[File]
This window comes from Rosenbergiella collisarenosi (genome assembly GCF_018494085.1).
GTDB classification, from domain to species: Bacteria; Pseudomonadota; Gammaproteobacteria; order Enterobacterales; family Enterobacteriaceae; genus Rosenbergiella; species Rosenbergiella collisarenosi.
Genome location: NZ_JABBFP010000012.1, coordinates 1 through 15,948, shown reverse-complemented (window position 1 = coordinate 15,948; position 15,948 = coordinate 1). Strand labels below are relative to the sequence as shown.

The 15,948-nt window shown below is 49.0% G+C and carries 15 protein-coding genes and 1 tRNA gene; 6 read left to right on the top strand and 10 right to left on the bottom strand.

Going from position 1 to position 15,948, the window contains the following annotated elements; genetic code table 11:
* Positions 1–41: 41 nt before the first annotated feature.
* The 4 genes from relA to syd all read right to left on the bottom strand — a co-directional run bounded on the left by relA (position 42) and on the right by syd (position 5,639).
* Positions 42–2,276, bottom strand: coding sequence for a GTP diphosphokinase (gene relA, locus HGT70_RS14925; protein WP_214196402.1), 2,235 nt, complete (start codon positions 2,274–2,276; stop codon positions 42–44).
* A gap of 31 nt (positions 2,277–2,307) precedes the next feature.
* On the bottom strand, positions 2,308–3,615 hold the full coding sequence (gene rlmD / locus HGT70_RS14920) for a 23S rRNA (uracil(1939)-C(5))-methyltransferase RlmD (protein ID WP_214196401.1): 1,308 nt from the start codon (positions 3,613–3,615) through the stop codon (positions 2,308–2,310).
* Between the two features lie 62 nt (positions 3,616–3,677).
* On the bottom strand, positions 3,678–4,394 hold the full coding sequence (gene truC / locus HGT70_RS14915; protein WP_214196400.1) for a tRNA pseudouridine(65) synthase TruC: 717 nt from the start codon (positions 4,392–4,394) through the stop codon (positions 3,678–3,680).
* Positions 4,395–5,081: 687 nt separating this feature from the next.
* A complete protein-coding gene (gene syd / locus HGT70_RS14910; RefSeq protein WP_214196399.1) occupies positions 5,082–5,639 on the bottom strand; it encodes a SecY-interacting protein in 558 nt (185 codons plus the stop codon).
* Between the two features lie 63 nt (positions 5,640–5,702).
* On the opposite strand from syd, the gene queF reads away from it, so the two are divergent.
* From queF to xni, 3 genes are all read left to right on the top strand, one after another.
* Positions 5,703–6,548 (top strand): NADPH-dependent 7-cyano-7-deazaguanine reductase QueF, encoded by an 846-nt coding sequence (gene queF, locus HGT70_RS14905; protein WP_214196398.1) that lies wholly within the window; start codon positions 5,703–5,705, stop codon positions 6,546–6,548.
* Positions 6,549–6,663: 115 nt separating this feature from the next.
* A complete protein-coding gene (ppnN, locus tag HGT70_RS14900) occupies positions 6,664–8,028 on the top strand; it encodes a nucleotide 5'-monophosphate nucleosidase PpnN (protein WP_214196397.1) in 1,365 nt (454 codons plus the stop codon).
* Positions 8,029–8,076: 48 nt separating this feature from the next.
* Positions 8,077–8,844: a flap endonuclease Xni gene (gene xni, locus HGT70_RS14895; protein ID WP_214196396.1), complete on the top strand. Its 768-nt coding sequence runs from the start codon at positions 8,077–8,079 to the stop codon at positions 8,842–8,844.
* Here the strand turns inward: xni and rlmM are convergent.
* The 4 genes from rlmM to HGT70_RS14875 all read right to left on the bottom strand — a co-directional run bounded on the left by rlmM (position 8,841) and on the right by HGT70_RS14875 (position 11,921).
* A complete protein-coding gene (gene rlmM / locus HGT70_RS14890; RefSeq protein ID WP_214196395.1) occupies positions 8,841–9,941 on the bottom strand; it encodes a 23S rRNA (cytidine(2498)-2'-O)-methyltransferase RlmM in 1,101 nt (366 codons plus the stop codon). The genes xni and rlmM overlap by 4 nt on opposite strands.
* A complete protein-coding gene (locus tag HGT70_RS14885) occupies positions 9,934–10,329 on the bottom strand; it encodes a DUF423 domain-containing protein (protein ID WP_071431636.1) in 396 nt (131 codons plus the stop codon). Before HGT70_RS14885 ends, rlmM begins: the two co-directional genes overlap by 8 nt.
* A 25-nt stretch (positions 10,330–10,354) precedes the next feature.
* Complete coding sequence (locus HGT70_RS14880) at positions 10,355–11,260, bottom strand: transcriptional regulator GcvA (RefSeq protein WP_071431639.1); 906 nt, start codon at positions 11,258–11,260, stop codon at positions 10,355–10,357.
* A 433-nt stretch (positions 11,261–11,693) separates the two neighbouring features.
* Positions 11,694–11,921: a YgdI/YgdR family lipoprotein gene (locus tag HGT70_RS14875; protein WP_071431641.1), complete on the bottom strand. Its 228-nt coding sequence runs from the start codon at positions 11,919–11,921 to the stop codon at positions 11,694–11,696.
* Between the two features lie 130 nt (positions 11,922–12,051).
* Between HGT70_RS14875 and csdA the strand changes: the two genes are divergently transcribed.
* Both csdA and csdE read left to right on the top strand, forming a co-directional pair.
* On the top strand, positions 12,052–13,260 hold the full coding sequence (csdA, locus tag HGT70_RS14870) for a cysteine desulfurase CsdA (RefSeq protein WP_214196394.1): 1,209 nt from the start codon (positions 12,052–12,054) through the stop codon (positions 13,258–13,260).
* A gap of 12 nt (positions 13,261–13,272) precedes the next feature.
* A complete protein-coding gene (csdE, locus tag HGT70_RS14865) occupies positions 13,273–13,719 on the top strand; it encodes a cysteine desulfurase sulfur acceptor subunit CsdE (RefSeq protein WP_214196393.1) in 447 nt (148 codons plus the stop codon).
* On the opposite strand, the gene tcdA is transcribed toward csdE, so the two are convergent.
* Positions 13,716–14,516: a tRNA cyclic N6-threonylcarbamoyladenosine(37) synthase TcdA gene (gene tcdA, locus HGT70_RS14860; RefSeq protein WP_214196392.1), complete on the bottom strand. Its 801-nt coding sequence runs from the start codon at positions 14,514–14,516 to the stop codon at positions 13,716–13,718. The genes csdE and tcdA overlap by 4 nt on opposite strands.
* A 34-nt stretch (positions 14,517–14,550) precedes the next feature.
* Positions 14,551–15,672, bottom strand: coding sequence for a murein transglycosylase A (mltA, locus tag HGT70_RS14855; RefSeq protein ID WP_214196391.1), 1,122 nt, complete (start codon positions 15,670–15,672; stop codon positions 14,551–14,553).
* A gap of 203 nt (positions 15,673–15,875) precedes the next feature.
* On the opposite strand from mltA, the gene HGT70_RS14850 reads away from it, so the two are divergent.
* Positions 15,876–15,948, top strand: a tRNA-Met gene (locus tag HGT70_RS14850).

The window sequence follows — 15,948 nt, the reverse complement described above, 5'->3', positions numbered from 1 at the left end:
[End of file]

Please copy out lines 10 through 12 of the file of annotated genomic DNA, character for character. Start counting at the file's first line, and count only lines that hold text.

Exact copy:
* On the bottom strand, positions 2,308–3,615 hold the full coding sequence (gene rlmD / locus HGT70_RS14920) for a 23S rRNA (uracil(1939)-C(5))-methyltransferase RlmD (protein ID WP_214196401.1): 1,308 nt from the start codon (positions 3,613–3,615) through the stop codon (positions 2,308–2,310).
* Between the two features lie 62 nt (positions 3,616–3,677).
* On the bottom strand, positions 3,678–4,394 hold the full coding sequence (gene truC / locus HGT70_RS14915; protein WP_214196400.1) for a tRNA pseudouridine(65) synthase TruC: 717 nt from the start codon (positions 4,392–4,394) through the stop codon (positions 3,678–3,680).